Pavel Hála

Introducing commodities in Singapore

Published March 11, 2024

We are thrilled to announce that we have obtained a license to distribute market data for SGX commodities!

 

Origins of commodity trading in Singapore

Singapore is a global financial center, arguably the most important one in Asia following the decline of Hong Kong in recent years. It is also a crucial commodity hub. In fact, it was the money from rubber trade that financed the establishment of local banks.

Singapore benefits from its position in the Malacca strait. A huge amount of finished goods pass through this strait, going from China to Europe and India. In the opposite direction, there is a flow of raw materials such as crude oil and LNG from the Middle East, and metals or agricultural commodities from Africa. This makes Singapore predestined to house a globally important commodity exchange.

The history begins in 1911 with the establishment of the Rubber Association of Singapore (RAS). It played a pivotal role in the trading of rubber, which was one of the key commodities in Singapore’s trading history. The RAS facilitated the trading of rubber futures, providing a structured marketplace for buyers and sellers to hedge against price fluctuations in the rubber market. This institution was integral to the development of Singapore as a major hub for commodity trading in the region, particularly during the time when rubber was one of the main exports of Malaysia and Indonesia, the neighboring countries of Singapore.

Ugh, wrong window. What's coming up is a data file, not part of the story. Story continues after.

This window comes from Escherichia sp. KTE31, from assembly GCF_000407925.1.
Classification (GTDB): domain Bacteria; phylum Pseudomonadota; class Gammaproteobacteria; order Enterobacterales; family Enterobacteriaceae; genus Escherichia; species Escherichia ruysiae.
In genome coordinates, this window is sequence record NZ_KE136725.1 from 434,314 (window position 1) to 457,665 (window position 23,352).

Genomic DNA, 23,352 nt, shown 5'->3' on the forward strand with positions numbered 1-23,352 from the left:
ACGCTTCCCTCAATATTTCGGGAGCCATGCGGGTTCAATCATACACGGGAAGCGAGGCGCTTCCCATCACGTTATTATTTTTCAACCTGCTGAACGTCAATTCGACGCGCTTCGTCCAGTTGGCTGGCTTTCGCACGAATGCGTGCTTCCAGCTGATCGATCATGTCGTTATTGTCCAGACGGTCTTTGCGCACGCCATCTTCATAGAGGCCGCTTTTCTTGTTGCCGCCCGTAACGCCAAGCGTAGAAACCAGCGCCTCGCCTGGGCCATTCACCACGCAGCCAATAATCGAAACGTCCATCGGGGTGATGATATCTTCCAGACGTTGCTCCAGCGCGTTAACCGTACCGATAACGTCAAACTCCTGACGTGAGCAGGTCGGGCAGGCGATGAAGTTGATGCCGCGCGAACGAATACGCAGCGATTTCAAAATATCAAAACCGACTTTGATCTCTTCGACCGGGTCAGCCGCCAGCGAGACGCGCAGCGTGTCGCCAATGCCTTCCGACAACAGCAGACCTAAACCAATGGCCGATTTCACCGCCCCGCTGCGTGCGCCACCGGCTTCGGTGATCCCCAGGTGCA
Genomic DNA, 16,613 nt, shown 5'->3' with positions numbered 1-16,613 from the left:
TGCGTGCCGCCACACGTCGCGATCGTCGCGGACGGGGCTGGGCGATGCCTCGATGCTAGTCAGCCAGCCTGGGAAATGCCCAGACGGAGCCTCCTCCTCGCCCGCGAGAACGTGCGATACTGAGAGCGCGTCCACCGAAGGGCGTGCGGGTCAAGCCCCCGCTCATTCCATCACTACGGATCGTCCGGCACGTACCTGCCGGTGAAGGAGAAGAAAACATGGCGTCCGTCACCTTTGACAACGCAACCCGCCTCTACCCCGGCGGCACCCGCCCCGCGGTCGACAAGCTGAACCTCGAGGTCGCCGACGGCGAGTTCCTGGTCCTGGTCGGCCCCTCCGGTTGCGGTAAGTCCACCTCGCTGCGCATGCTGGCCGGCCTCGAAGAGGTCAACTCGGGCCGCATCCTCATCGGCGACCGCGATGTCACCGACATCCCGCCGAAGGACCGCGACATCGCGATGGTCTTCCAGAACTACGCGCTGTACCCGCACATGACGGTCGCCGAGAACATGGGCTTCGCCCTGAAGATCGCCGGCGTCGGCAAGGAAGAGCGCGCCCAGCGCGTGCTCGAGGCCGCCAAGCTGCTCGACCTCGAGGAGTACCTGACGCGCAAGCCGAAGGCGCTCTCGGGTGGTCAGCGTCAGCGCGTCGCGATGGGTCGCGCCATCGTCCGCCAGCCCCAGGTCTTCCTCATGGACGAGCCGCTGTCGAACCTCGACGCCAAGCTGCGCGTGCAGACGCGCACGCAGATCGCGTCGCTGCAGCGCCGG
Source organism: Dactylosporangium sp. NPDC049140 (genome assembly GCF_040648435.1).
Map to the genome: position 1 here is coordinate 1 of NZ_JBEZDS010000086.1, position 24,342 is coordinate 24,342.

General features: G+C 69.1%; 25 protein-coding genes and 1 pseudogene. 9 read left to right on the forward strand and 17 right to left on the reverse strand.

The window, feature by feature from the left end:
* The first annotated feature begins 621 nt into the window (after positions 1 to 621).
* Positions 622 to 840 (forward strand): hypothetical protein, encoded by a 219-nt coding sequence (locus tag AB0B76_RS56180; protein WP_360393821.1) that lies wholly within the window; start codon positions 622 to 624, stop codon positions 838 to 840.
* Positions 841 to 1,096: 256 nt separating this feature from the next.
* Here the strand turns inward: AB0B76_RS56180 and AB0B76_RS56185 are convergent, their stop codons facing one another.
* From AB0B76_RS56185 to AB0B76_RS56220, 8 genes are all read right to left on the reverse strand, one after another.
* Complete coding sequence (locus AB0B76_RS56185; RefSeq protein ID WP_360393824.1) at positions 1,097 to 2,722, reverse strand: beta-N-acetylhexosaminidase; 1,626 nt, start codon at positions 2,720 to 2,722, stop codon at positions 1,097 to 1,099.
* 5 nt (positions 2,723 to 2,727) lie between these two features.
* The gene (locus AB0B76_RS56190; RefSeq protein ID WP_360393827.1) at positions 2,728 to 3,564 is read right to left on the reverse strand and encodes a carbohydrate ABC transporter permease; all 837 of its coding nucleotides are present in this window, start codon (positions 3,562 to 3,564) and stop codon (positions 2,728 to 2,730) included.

Another milestone came in 1992 when the Singapore Commodity Exchange (SICOM) succeeded RAS as a key platform for commodity trading. Unlike the RAS, which was focused on rubber, the SICOM exchange marked an expansion into a broader mix of commodities. This was no coincidence as the 90s was the period when China started its rise as a major economic power. Chinese large-scale investments in the under-developed infrastructure fueled a commodity boom. This translated into strong demand for price discovery and risk management for commodity producers and traders. And SICOM was perfectly positioned to fulfill this demand.

Finally in 2008, SICOM was fully acquired and integrated into the Singapore Exchange Group (SGX). These two exchanges initially existed independently, with SGX being founded in 1999. While SICOM was primarily a commodity exchange, SGX was focused on stocks, bonds, equity indices and their derivatives. The merger of these two exchanges created an even stronger entity with global reach, cementing Singapore’s status as top global financial center.

 

SGX data in the app

We have added data for these SGX commodities to the app:

  • SGX SICOM TSR20 Rubber
  • SGX SICOM RSS3 Rubber
  • SGX TSI Iron Ore CFR China (62% Fe Fines)

They are the most liquid contracts, offering the best trading opportunities. We will introduce them in two follow-up articles, providing practical tips on how to utilize these markets for the greatest advantage.

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Pavel Hála

Pavel is the founder and CEO of SpreadCharts.

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